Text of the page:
Monday, October 26, 2009

The Aki Matsuri IS kind of weird

but also all kinds of awesome.

I had been hearing about this festival for a while before it happened (October 16th). There were little colored poles along the road to work from about October 1st, and someone told me they were showing the routes of the different colors. That the different colors each carried a portable shrine called Omikoshi through the streets of Ichinomiya.

I was also told they pelt the onlookers with mochi, and that even though I couldn’t go down to the shrine, being at work all day, I would see Omikoshi because they would carry it up to our school.

They did not tell me I would get to see all five, nor that the entire day would be rife with anticipation because you can hear their drums from afar. Nor that the Omikoshi are so freaking huge that four dudes sit inside (they are the drummers).

All morning, you could hear the sound of drums in the distance, a stead thump-thumping. I think that was maybe my favorite part, because it meant something was about to happen.

After the first period class, Awesome-sensei told me I could go down to see the festival, when it came to the school. I asked when that would be, but even as he answered “Maybe in about five minutes,” I saw through the window behind him the first couple of dudes, wearing bright orange jackets in the morning light, coming up the path.

I basically dashed down the hallway to get my shoes and my camera, and met most of the school population outside as the rest of the orange guys followed these scouts, toting the omikoshi.

IMG_4643The kindergarteners from across the way were out and ready. I thought this was really cute: this is one of our students with, I think, his younger sibling.


The orange guys drafted a few of our students to be part of their omikoshi lifting excercise dance thingy. When they moved toward the kindergarteners, there was a high pitched squeal of terror and glee. Basically, some kind of Halloween was happening.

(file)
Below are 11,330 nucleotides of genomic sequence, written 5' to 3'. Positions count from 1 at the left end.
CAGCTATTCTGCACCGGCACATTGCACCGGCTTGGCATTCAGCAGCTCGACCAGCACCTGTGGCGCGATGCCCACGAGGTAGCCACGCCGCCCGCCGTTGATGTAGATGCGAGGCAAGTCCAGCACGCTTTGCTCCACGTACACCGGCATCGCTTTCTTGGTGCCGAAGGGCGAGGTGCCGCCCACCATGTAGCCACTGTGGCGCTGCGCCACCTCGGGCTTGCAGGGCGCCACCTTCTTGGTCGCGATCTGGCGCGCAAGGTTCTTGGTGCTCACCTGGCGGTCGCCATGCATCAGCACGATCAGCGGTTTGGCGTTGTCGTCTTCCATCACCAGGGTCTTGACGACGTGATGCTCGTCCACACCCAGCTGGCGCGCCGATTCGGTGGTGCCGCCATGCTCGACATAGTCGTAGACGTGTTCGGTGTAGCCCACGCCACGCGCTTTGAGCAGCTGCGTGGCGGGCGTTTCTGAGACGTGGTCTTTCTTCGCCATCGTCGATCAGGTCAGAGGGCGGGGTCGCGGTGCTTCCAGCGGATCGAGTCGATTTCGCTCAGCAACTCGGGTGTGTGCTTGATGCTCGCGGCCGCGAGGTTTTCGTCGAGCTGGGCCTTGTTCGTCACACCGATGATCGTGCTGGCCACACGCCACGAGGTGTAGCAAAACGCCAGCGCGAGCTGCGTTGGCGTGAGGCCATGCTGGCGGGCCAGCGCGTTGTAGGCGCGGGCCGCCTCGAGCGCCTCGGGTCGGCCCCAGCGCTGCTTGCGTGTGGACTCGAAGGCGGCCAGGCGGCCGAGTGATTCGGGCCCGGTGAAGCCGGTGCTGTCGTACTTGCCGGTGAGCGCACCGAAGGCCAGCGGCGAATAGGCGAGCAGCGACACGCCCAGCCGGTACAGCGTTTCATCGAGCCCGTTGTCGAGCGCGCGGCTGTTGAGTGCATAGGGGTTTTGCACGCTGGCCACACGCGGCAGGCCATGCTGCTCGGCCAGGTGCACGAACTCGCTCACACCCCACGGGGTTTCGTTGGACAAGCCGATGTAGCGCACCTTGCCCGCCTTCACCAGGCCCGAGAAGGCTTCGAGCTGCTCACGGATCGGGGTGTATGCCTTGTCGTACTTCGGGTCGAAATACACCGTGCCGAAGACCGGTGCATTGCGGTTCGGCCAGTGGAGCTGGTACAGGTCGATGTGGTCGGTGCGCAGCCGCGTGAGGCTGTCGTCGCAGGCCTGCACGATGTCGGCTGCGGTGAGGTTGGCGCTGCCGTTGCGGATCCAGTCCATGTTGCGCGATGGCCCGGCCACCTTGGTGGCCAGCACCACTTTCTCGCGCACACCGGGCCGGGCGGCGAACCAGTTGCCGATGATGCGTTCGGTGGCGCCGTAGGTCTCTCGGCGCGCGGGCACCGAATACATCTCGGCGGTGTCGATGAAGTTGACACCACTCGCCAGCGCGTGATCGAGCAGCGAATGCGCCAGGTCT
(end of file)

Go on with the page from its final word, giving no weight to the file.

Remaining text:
Did I mention that the dudes carrying this thing are basically naked? Nah, they’re not. But they are wearing fundoshi, which is a traditional piece of clothing, kind of like what sumo guys wear for matches. At 9:30 in the morning, this is a cold idea.


IMG_4674You can kind of see one of the four drummers in this one.

Well, eventually orange guys left so our students could have broom-water fights. I went back to class, happy that we were on the orange route.

You could still hear the drums. They got louder. I thought maybe the dudes did a sort of circuit of the neighborhood and were passing back by, because the drums were getting really close and loud. The next thing I knew, Awesome-sensei was giving the class the nod and saying “Oh, just go.” So we all took off down the hall again, grabbed our outside shoes again, and this time it was yellow.


One of the drummers hangs out.

IMG_4704They all had on those sweet ninja shoes.


Then before yellow had even left, green showed up! And for a second I thought there was going to be a brawl, Sharks-and-Jets style, only with teams hefting and crashing omikoshi.

But no, that only happens in Himeji, not Ichinomiya.

So the green guys did their thing, and it was cool too. Some of our students had discovered I was toting a camera, so they got me to take their picture on the omikoshi.


Then pink showed up too, shortly after.


Their shirts say “Aguro” which makes me think of ex-roommate. Because the first kanji means kind, and the second means black.


Lastly, there was blue.

IMG_4769 The guys with pants on are some of our students who are actually part of the team. Pretty sweet, eh?

I missed out on being pelted with mochi, because apparently that happens down at the actual shrine/festival area. My bus took an extra half hour to get through that area. I wish I’d had my camera ready when I watched a dude saunter across the road in front of the bus, pantsless, a cigarette in one hand, a beer in the other.


  1. Its like that old nick TV show with the kids on different teams .... Wild and Crazy Kids